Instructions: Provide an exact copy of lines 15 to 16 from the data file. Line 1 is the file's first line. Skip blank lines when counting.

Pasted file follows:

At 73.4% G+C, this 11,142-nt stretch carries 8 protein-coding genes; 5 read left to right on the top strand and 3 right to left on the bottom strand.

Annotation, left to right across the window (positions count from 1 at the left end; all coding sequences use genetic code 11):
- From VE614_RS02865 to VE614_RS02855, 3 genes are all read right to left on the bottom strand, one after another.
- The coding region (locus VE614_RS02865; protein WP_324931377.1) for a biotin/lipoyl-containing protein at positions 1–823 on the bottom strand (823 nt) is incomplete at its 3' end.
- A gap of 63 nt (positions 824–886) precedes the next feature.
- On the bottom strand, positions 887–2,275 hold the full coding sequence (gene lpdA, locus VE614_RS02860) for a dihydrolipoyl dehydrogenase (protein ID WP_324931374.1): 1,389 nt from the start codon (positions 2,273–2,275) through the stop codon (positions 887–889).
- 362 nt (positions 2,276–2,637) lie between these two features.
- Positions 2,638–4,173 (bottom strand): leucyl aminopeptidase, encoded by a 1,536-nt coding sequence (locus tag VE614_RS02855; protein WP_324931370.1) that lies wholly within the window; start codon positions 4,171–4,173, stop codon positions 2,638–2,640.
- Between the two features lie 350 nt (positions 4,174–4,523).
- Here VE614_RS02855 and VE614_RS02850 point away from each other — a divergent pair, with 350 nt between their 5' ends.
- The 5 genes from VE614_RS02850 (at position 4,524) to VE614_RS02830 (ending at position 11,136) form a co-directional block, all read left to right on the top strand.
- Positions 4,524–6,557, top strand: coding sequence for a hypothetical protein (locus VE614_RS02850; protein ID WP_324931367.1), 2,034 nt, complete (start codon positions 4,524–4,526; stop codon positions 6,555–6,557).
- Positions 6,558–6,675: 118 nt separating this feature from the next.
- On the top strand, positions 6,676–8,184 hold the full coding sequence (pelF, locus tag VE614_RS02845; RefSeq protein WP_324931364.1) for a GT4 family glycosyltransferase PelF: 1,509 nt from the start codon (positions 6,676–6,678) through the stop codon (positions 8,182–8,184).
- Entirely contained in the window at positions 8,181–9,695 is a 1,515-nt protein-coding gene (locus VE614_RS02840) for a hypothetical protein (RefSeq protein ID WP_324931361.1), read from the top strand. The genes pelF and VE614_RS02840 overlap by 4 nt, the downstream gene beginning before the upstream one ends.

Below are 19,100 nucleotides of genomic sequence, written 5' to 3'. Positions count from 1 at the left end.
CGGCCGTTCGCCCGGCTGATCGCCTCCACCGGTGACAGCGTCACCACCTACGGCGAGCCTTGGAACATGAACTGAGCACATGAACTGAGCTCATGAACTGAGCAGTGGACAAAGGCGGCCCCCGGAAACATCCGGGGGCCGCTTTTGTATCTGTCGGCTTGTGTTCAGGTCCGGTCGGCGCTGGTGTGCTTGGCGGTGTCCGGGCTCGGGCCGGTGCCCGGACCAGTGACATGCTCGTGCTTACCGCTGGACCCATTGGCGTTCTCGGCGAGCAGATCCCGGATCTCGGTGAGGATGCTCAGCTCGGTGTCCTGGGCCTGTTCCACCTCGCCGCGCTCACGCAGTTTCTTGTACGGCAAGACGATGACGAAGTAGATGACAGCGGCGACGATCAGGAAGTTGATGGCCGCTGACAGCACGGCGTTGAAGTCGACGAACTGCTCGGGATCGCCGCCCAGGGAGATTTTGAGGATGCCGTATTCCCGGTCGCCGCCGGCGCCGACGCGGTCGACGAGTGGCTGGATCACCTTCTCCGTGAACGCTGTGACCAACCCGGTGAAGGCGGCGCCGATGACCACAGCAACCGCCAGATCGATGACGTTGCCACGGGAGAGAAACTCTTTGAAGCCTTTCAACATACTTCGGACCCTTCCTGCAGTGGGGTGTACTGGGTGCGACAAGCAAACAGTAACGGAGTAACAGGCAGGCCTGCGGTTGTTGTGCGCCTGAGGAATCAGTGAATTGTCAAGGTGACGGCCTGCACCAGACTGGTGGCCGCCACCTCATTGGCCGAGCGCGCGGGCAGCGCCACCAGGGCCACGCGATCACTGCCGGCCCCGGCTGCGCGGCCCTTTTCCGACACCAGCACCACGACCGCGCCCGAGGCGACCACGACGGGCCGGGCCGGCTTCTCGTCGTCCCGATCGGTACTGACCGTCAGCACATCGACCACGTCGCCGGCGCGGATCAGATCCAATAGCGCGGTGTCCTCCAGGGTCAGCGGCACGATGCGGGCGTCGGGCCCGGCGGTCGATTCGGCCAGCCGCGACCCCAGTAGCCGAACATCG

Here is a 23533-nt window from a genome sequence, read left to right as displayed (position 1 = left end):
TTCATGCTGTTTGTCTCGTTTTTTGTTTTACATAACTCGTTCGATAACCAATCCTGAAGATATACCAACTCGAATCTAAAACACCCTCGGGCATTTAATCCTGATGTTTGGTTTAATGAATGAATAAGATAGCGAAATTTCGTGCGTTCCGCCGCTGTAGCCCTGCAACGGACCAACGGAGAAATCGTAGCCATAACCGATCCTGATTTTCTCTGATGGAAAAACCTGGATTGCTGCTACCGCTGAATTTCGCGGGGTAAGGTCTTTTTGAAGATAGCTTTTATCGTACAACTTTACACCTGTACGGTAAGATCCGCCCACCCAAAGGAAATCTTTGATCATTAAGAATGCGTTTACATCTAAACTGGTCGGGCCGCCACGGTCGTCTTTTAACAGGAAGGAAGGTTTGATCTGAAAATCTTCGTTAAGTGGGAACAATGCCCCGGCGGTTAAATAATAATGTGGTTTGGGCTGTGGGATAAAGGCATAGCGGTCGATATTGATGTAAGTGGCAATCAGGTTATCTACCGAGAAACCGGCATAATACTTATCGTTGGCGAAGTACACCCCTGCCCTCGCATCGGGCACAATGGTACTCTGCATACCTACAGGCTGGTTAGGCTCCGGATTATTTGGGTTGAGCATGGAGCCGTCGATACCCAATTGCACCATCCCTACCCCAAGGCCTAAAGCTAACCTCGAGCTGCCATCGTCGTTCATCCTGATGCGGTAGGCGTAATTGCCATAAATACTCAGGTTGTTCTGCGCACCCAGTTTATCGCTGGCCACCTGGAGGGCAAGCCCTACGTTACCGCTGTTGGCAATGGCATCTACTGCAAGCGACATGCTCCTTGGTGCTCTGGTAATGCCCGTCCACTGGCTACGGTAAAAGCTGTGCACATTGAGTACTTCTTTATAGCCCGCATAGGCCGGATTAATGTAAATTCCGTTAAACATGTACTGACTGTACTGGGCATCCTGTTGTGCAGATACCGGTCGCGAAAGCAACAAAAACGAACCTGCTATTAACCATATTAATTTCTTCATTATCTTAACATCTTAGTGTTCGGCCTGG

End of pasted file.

- Entirely contained in the window at positions 8,181–9,695 is a 1,515-nt protein-coding gene (locus VE614_RS02840) for a hypothetical protein (RefSeq protein ID WP_324931361.1), read from the top strand. The genes pelF and VE614_RS02840 overlap by 4 nt, the downstream gene beginning before the upstream one ends.

Below are 19,100 nucleotides of genomic sequence, written 5' to 3'. Positions count from 1 at the left end.